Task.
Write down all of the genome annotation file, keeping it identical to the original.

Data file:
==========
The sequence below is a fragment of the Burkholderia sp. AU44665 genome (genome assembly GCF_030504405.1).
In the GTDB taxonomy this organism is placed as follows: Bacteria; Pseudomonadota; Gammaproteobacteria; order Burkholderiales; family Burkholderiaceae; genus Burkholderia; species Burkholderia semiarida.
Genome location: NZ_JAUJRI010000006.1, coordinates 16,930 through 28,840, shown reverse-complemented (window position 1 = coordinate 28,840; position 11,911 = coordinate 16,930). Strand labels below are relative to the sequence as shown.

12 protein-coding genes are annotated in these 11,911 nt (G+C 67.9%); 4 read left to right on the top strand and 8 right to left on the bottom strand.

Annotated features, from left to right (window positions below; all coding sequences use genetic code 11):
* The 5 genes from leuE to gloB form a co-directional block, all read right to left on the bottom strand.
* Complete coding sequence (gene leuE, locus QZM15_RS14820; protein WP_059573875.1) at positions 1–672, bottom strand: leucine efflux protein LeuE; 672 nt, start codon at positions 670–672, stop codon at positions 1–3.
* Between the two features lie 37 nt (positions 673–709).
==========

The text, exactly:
The sequence below is a fragment of the Burkholderia sp. AU44665 genome (genome assembly GCF_030504405.1).
In the GTDB taxonomy this organism is placed as follows: Bacteria; Pseudomonadota; Gammaproteobacteria; order Burkholderiales; family Burkholderiaceae; genus Burkholderia; species Burkholderia semiarida.
Genome location: NZ_JAUJRI010000006.1, coordinates 16,930 through 28,840, shown reverse-complemented (window position 1 = coordinate 28,840; position 11,911 = coordinate 16,930). Strand labels below are relative to the sequence as shown.

12 protein-coding genes are annotated in these 11,911 nt (G+C 67.9%); 4 read left to right on the top strand and 8 right to left on the bottom strand.

Annotated features, from left to right (window positions below; all coding sequences use genetic code 11):
* The 5 genes from leuE to gloB form a co-directional block, all read right to left on the bottom strand.
* Complete coding sequence (gene leuE, locus QZM15_RS14820; protein WP_059573875.1) at positions 1–672, bottom strand: leucine efflux protein LeuE; 672 nt, start codon at positions 670–672, stop codon at positions 1–3.
* Between the two features lie 37 nt (positions 673–709).